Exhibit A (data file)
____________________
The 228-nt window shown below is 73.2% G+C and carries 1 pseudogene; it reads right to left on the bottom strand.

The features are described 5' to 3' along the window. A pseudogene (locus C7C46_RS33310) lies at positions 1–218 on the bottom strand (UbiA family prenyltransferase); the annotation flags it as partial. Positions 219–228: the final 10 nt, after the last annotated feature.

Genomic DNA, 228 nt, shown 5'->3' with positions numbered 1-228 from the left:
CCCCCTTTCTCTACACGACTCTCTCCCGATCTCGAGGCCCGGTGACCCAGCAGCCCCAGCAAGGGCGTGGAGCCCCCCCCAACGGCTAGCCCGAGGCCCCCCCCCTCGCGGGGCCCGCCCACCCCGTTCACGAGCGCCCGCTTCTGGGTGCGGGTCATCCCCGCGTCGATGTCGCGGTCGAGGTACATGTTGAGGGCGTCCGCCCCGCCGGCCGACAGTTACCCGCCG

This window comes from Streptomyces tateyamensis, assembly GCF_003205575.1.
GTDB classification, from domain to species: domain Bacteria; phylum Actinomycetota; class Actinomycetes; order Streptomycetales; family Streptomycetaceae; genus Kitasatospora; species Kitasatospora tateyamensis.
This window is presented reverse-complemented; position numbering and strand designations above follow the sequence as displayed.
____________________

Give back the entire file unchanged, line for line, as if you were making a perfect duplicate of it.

The 228-nt window shown below is 73.2% G+C and carries 1 pseudogene; it reads right to left on the bottom strand.

The features are described 5' to 3' along the window. A pseudogene (locus C7C46_RS33310) lies at positions 1–218 on the bottom strand (UbiA family prenyltransferase); the annotation flags it as partial. Positions 219–228: the final 10 nt, after the last annotated feature.

Genomic DNA, 228 nt, shown 5'->3' with positions numbered 1-228 from the left:
CCCCCTTTCTCTACACGACTCTCTCCCGATCTCGAGGCCCGGTGACCCAGCAGCCCCAGCAAGGGCGTGGAGCCCCCCCCAACGGCTAGCCCGAGGCCCCCCCCCTCGCGGGGCCCGCCCACCCCGTTCACGAGCGCCCGCTTCTGGGTGCGGGTCATCCCCGCGTCGATGTCGCGGTCGAGGTACATGTTGAGGGCGTCCGCCCCGCCGGCCGACAGTTACCCGCCG

This window comes from Streptomyces tateyamensis, assembly GCF_003205575.1.
GTDB classification, from domain to species: domain Bacteria; phylum Actinomycetota; class Actinomycetes; order Streptomycetales; family Streptomycetaceae; genus Kitasatospora; species Kitasatospora tateyamensis.
This window is presented reverse-complemented; position numbering and strand designations above follow the sequence as displayed.